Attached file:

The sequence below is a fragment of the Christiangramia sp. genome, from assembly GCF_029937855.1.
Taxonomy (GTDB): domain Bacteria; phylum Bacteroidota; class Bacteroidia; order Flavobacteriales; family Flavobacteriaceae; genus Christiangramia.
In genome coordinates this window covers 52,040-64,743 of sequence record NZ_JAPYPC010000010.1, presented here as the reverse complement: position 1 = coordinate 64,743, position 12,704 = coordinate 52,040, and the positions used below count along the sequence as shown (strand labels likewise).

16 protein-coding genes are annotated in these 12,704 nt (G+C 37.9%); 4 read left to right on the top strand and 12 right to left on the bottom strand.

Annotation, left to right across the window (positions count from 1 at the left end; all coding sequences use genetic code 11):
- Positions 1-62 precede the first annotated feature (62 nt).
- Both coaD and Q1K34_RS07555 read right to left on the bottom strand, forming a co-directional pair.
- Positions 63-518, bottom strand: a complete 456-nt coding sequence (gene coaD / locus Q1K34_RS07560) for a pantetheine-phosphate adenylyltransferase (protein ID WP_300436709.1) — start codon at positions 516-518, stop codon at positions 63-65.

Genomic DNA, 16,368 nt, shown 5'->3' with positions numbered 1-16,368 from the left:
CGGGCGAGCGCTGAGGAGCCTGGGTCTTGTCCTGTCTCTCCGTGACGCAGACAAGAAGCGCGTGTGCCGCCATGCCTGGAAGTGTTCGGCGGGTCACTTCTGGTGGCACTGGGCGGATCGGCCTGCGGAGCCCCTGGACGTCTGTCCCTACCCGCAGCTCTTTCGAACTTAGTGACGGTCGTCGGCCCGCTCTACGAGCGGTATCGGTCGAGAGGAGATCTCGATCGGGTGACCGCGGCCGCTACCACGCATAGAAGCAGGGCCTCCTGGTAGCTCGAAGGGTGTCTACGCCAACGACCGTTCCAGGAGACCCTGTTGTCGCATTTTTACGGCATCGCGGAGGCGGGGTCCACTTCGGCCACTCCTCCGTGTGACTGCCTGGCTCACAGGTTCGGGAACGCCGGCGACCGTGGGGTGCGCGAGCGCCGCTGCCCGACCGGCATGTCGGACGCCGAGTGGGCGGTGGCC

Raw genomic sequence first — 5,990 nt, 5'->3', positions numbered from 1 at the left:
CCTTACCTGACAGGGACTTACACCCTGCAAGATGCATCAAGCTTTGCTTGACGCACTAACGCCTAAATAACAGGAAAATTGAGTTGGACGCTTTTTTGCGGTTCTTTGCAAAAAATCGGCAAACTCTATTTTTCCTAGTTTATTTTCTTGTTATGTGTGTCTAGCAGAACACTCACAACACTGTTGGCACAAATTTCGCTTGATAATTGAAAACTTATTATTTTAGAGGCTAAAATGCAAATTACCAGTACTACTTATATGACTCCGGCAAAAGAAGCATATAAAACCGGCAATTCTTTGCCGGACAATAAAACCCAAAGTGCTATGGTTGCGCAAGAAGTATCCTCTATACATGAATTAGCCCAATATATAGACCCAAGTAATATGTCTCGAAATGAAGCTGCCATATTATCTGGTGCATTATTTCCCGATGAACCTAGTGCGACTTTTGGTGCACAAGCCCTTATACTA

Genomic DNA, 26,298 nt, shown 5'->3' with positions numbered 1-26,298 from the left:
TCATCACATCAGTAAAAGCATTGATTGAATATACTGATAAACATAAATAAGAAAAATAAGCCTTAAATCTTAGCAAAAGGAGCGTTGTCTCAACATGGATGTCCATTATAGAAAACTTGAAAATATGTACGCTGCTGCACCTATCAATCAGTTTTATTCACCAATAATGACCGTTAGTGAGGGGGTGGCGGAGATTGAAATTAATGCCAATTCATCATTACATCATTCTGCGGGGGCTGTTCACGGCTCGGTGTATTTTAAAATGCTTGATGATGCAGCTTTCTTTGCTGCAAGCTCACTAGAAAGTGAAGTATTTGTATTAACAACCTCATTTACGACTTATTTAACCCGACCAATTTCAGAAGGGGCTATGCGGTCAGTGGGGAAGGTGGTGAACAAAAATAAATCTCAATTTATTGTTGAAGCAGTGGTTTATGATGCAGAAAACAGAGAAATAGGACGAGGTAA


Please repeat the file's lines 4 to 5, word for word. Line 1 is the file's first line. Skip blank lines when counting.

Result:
16 protein-coding genes are annotated in these 12,704 nt (G+C 37.9%); 4 read left to right on the top strand and 12 right to left on the bottom strand.

Annotation, left to right across the window (positions count from 1 at the left end; all coding sequences use genetic code 11):